It didn’t work out the way he thought it would do. The contractors he hired were a pain in the neck and ripped him off. They wanted extra money for licenses they didn’t have but needed. They didn’t follow his expectations. They made mistakes and refused to fix them. Much too soon, all his money was gone.
Wesley stopped working. It was more than his family could handle. He decided to focus on his wife and children, their health and well being. He wanted to make it together. He figured they were going back after our house was built. But it’s been almost five years now….
“I almost gave up,” Wesley tells visitors all the time. “But sometimes our faith is tested. I was giving up on mankind, but I was not straddling a fence. I didn’t give up on God, but people weren’t doing the right thing.” Wesley thought of the contractors who messed things up, brand new copper pipes that were stolen from the house and his television that was stolen from the FEMA trailer.
“All I could do was to get on my knees and pray,” he said. And that was what he did.
Through the Lower Ninth Ward Neighborhood Empowerment Network Association, Wesley came in contact with Project Homecoming. It restored his faith in people. So many volunteers came in and fixed the problems the contractors created. They helped re-do all the kitchen cabinets that were improperly installed. They helped lay the tile, finish the bamboo floors, hang all the doors, finish all the trim work and installed everything down to the kitchen sink. They helped finish the painting. They did so many things. From foundation to ceiling. From kitchen to bathroom. From plumbing to painting. Everything that needed to be done, they did it!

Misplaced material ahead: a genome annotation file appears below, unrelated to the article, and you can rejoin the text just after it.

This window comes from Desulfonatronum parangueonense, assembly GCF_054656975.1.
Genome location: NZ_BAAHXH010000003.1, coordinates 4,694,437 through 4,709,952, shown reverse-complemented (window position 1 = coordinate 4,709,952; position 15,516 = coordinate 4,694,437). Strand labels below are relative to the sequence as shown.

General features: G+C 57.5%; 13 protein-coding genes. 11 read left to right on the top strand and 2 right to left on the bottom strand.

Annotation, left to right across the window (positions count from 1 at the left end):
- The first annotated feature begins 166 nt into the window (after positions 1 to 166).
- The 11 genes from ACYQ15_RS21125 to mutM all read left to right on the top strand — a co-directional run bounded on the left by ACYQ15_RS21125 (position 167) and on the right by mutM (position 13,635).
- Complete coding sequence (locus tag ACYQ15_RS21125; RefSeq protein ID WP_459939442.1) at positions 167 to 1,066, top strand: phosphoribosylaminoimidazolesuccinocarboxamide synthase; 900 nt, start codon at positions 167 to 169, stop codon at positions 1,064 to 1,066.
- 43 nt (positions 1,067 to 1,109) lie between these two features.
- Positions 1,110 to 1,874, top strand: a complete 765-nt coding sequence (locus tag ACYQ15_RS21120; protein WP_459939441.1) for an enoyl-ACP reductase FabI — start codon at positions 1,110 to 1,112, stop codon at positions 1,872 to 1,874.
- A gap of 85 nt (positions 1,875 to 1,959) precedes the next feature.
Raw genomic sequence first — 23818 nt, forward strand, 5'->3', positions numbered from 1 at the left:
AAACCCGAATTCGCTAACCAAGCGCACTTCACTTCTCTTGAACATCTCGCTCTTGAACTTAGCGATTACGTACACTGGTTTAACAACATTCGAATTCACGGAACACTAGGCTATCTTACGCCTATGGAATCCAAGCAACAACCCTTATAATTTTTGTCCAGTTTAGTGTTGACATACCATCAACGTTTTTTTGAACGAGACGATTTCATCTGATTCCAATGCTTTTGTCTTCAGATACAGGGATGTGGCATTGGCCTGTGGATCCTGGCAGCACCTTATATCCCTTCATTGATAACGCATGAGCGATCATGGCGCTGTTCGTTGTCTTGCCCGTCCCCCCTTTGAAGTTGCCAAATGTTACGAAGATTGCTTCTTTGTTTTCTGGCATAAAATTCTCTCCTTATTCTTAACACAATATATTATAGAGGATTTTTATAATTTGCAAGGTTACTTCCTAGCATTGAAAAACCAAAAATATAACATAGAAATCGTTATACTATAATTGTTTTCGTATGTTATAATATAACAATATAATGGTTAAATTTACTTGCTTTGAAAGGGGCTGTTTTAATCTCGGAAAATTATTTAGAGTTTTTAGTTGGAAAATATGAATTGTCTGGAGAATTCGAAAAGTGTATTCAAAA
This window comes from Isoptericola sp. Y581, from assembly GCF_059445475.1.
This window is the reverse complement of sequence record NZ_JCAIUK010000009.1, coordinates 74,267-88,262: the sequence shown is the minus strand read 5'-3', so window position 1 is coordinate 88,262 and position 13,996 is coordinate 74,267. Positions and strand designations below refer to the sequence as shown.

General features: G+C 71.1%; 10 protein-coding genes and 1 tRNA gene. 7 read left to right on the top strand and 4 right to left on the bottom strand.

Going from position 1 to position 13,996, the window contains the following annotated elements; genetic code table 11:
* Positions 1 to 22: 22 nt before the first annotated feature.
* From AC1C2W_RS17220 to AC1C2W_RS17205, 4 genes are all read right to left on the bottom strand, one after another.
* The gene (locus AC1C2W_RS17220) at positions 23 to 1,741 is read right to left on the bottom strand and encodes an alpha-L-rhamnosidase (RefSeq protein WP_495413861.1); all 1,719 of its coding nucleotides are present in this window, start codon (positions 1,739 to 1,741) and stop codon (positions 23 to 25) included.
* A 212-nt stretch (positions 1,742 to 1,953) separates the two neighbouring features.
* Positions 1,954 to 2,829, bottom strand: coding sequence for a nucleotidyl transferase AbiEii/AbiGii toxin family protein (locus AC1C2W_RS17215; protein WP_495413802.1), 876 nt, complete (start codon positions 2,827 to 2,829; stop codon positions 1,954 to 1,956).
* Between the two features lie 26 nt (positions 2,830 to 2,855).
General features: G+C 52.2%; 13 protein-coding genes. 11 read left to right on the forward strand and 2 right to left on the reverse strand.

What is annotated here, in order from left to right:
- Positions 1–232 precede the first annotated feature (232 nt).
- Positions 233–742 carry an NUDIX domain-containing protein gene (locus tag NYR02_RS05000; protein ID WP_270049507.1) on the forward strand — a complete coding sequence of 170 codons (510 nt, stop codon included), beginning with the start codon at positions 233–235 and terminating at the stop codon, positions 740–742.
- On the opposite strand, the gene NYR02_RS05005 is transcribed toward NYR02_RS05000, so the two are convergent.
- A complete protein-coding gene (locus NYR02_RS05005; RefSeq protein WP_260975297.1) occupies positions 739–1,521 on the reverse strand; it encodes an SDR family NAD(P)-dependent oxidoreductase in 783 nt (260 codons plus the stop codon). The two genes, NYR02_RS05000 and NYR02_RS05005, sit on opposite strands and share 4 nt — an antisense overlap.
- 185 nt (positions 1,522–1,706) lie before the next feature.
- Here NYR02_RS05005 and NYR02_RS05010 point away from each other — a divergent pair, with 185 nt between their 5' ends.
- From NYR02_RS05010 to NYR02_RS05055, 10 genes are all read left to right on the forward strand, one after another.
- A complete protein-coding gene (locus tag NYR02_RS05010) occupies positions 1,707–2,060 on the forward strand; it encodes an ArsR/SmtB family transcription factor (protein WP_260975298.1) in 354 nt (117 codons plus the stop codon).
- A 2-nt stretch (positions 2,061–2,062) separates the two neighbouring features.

Project Homecoming will help him to move in, along with his daughter and her two children. His almost-finished house is almost empty with no more than a mattress from the FEMA-trailer, a couple of wooden chairs and a television, but Wesley does not really worry about those things. He has come so far.
Born and raised in a faithful family of ministers, Wesley sticks to his faith as he looks to the future. “I kept praying,” he said. “God does not always answer straight away. He answers in His time. I’ve been patient and now it’s my time. I almost lost my faith in people. But I have come to believe that if I approach people in the right manner, I’ll be okay. And that’s what we all have to do, trust and love.”
Day 6: Touring New Orleans
Today we worked at a different site, helping to put the finishing touches on a house that was close to being finished. The homeowner’s name is Wesley, and his house was completely destroyed in the hurricane. He told us stories about how the water reached up to the very top of his roof. Wesley spent some time telling us his life story, which was very touching. It was great to be able to help finish up the home for him. We painted up a few spots in the house, moved furniture in and cleaned the floors and the windows. Wesley’s home is the 100th home that Project Homecoming has completed. In my final post I will tell you a bit more about his story.
After working with Wesley, our group took a tour around New Orleans because it was our last day of work. One of the construction coordinators, Duncan, showed us a bunch of the different parts of the city that were affected by the hurricane and explained what happened at each spot. Our first stop was at the levees in the lower 9th Ward. Duncan explained that the poor levee system was the only reason the city of New Orleans was flooded. If the system had been up to standard, the destruction would have been minimal. The government should have put more money into the levees, instead of pouring it elsewhere. We stood on the levee that protects the lower 9th Ward while Duncan explained that before the hurricane, this part of town was the most populated, with homes lined up for miles and miles. As we looked over the land, it was shocking to see that there was so much empty space now where homes used to be. Duncan said that the people in the lowest areas had very little time to evacuate. The people who did survive by getting to the Convention Center and Super Dome were stuck for five days without food and water. Check out the photo gallery for some pictures of the levees.